Like well-trained snipers, identity thieves lurk, waiting to train their cross-hairs on an unwary target. And, much too often, that target is a member of the military or a family member.
A shocking 66 percent of retired military were victims of identity theft, according to the Federal Trade Commission’s Consumer Sentinel Network Data Book. And 13 percent of spouses fell victim to this fast-growing crime.
Military personnel in all branches of the armed forces-and their families-are prime targets for identity theft because of long deployments and frequent locations. Plus, the military has used personally identifying information, such as the last four digits of Social Security numbers, for identification purposes, increasing exposure risks.
While being deployed for extended periods, the credit of military members is vulnerable to attack. Their background can be tarnished with fraudulent information or criminal activity causing revocation or denial of security clearances. And bad credit can cause them to miss an opportunity for promotion.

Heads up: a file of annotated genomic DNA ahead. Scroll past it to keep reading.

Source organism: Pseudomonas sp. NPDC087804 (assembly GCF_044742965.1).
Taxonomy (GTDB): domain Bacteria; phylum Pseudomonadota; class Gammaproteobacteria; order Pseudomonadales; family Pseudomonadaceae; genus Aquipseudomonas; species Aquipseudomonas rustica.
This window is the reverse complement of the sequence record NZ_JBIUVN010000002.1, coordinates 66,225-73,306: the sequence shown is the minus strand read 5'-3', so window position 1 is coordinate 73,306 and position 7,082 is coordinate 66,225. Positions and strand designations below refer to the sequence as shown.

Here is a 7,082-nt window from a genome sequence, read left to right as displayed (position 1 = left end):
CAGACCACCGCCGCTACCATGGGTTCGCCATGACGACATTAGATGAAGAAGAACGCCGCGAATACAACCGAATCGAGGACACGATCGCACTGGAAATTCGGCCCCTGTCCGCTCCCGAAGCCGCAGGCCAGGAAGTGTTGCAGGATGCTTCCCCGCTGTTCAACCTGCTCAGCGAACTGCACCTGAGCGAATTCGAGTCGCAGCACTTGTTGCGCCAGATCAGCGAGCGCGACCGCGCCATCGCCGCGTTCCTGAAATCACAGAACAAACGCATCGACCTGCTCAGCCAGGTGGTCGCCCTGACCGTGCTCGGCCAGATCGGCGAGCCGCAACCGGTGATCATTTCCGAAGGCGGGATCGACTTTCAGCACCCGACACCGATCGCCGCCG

In addition, frequent moves can leave families vulnerable to criminal activity. A military spouse may be unable to buy groceries or pay rent because someone has drained the family bank account. Or in some instances, deployed personnel can be easy targets for unscrupulous friends or family members.
Service members must keep up strong defenses on the home front and take steps to ease their return to civilian life or face fresh financial battles back home.
Service members should take steps to avoid becoming an identity theft casualty. Here are tips to stay safe and catch identity theft early:
If you suspect you’re a victim of identity theft or wish to proactively manage your identity, visit FirstLight’s Identity Protection page, to learn what FirstLight has to offer.